10 talking points from round 16 of the Tennent’s Premiership

Hawks move clear of the danger zone, Accies reach the end of the road, Ayr consolidate top spot and the play-off seedings become slightly clearer

Glasgow Hawks V Edinburgh Accies
Glasgow Hawks picked up the win they needed over Edinburgh Accies. Image: John Williamson
  • Ayr won at a canter against Hawick at Mansfield and picked up a bonus point in the process – despite the inconvenience of a nonsensical yellow card to their main man, Frazier Climo, for a perfectly legitimate attempted interception. Undeterred by a series of what appeared to be life threatening injuries, Stevie Longwell found the time to destroy the Hawick scrum – Paddy Dewhirst was a revelation on the wing – and they clearly have an embarrassment of riches in the back row when Alex McGuire starts on the bench.



  • Another great advert for the Tennent’s Premiership at Myreside where Currie Chieftains won well against Watsonians – notwithstanding concomitant yellow cards to Thomas Gordon and Mike Vernel.   Their centres were strong – Gregor Hunter kicked his goals confidently – Fergus Scott led from the front and charged over for the bonus point try. They now head down to The Greenyards next week with a very real chance of grabbing the second home play-off spot and Mark Cairns profound thoughts no doubt ringing in their years: “You could call it base camp. We’ve still got a lot of climbing to do. We just want to put out a better performance each week. We got that here though our performance against Heriot’s was good. Melrose next week away from home we’ll have to be better than this performance again. If we do that and keep climbing, we’ll be in with a shout at the end of the season’.


  • Last week’s disappointment at Malleny shoved Heriots’ match with Melrose firmly into the ‘must-win’ tray – and they duly obliged – with some style – and a bonus point thrown in for good measure. Their attack was sharp – their defence was solid – and their bench was influential. A good all-round team performance – Jack McLean and Iain Wilson were excellent in the back-row – and stand-off Stuart Edwards was very much the man who made it all happen.


  • With Heriot’s winning at the Greenyards, defeat against Chieftains effectively killed off Watsonians’ play-off aspirations. DJ Innes was a late call-off and as expected, they missed Jack Stanley at scrum time – but it was a couple of soft tries early doors that did the real damage – all of which was incidental to Steve Lawrie, who ungrudgingly acknowledged that ‘the better team won on the day’.


  • There was a feeling abroad this past couple of weeks that Boroughmuir had turned some sort of corner  – but their game against Stirling at Meggetland would suggest that the turn led them into a cul-de-sac. Peter Wright thinks that mental toughness rather than lack of talent is their problem – a hypothesis which might be borne out by their failure to have won against any other Super-6 side all season – and a situation which is unlikely to change with only Heriot’s and Melrose to come – both of whom are desperate for play-off points.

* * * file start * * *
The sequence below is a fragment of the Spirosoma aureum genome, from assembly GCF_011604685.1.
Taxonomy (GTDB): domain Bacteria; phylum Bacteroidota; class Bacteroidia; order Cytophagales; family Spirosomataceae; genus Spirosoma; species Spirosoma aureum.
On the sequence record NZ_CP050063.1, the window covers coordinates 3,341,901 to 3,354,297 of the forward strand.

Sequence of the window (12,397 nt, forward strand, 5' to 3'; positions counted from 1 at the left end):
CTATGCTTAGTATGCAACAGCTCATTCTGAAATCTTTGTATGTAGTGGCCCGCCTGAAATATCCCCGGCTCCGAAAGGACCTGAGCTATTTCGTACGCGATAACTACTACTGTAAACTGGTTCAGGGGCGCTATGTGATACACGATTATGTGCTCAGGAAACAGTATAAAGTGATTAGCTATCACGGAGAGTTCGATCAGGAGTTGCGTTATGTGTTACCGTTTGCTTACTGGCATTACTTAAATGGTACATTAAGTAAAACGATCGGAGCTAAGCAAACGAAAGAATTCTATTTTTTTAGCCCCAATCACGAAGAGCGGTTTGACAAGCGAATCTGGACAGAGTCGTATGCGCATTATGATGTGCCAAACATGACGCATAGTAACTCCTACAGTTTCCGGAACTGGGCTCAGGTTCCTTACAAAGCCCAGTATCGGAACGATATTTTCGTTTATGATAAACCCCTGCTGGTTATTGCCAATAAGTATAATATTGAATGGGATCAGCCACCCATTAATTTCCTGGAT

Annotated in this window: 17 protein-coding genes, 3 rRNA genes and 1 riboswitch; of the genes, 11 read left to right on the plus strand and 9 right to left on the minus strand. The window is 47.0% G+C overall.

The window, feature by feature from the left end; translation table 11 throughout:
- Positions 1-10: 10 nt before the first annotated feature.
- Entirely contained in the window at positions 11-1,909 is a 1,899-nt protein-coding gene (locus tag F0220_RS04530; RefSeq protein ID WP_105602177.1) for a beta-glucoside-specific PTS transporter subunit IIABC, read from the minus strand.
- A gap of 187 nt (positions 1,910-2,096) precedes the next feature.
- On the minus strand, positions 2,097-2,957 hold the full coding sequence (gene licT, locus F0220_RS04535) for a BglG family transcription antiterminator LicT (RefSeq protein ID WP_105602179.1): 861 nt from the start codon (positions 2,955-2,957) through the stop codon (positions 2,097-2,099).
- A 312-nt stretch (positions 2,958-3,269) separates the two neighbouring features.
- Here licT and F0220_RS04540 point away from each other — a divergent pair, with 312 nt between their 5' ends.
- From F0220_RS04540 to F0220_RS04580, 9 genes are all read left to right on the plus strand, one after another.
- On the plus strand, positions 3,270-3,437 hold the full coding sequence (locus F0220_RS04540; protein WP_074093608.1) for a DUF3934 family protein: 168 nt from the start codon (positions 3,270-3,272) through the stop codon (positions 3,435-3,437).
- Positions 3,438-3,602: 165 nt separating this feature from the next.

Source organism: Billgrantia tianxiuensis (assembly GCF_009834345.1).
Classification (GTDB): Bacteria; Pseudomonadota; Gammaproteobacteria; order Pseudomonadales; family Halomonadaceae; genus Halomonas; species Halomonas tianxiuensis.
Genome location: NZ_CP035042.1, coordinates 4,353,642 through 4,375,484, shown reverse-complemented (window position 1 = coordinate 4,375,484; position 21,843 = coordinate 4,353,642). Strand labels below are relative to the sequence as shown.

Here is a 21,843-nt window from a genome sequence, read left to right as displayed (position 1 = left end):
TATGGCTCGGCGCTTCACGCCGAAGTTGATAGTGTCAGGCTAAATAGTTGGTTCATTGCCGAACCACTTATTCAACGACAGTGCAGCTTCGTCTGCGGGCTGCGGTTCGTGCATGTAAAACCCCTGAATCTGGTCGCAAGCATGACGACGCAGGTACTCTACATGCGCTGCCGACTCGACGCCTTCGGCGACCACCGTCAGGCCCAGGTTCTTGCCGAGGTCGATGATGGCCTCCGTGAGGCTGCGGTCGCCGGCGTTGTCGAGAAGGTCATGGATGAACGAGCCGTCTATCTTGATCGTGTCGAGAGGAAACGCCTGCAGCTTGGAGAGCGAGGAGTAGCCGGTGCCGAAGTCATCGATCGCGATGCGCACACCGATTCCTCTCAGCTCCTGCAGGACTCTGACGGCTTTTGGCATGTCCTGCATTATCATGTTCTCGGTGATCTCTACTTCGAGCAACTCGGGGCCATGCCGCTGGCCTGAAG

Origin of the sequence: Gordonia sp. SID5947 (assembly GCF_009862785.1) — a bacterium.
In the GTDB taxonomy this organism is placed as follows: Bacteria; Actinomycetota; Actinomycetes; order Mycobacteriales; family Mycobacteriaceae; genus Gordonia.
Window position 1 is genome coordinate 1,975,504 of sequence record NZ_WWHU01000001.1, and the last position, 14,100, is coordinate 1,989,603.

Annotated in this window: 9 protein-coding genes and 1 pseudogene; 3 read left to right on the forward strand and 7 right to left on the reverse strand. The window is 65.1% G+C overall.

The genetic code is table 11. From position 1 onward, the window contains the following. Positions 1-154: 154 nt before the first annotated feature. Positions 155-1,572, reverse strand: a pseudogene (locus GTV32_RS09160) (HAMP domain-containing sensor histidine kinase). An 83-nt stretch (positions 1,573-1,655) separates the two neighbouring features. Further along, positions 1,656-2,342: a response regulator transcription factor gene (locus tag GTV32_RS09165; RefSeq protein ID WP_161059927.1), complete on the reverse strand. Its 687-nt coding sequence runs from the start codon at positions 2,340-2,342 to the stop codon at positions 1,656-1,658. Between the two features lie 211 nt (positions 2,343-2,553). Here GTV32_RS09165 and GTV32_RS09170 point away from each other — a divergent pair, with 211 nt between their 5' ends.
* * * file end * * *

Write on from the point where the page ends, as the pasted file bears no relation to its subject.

• Stirling County played well against Boroughmuir at Meggetland – and got their just deserts. Their set-piece was strong – their ball retention was good – Ally Mackie carried aggressively and effectively – whilst Craig Robertson and Logan Trotter both looked dangerous, again. They had the bonus point in the bag by half-time – and battled their way assuredly through a sticky patch mid-way through the second half – which they probably would not have done earlier in the season. Good stuff!


  • It has been a long hard season for Fin Gillies and Glasgow Hawks, and in the final analysis it came down to strength of character against relegation rivals Edinburgh Accies on a freezing afternoon at Balgray – and they pulled through – just. It was not much of a game but they clung on doggedly to guarantee their place in the top tier for next season – albeit by the narrowest of margins. Gary Strain has been around the block a couple of times with Hawks – so it was fitting  perhaps that he scored one of the crucial tries – and was nominated man-of-the- match.


  • Hawick were out-powered and eventually out-played by Ayr at Mansfield. George Graham was not happy – but, in fairness, they showed heaps more conviction and endeavour than they had at Raeburn Place last week. They were simply beaten by a stronger, better-organised side. Their scrum cracked – but Bruce McNeil performed heroics converting bad ball into semi-usable ball. Their line-out was under constant attack – but they still scraped a share. They were frequently out-muscled at the break down – but they did compete. They were, however, perpetually on the back foot – and their kicking game was not good enough to relieve the pressure. Their discipline was much improved – but their reward was a couple of very dubious yellows from a card happy referee.


  • Beaten by Glasgow Hawks at Balgray, Edinburgh Accies finally run out of road – but there will be huge sympathy and not a little support from within the game’s grass roots if they are deemed expendable in Mark Dodson’s driven pursuit of his Super-6 master plan.

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